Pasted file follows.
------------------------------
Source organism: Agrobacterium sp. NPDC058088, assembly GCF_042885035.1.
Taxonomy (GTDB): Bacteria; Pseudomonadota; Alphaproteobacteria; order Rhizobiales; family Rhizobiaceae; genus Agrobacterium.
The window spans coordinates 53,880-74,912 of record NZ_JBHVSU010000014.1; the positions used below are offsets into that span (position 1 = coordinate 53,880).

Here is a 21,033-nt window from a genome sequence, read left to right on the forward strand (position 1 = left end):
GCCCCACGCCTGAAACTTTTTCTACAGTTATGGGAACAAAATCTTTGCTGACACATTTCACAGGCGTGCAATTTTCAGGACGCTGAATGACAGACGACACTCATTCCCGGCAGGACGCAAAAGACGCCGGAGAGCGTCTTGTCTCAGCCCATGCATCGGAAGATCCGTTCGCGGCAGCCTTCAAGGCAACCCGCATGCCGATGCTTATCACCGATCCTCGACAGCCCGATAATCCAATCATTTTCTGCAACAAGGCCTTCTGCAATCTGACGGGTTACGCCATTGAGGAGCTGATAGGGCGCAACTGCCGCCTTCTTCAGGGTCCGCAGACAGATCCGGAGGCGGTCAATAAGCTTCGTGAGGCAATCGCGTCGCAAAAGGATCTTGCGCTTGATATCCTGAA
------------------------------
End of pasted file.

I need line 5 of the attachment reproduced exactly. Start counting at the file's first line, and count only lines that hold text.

GCCCCACGCCTGAAACTTTTTCTACAGTTATGGGAACAAAATCTTTGCTGACACATTTCACAGGCGTGCAATTTTCAGGACGCTGAATGACAGACGACACTCATTCCCGGCAGGACGCAAAAGACGCCGGAGAGCGTCTTGTCTCAGCCCATGCATCGGAAGATCCGTTCGCGGCAGCCTTCAAGGCAACCCGCATGCCGATGCTTATCACCGATCCTCGACAGCCCGATAATCCAATCATTTTCTGCAACAAGGCCTTCTGCAATCTGACGGGTTACGCCATTGAGGAGCTGATAGGGCGCAACTGCCGCCTTCTTCAGGGTCCGCAGACAGATCCGGAGGCGGTCAATAAGCTTCGTGAGGCAATCGCGTCGCAAAAGGATCTTGCGCTTGATATCCTGAA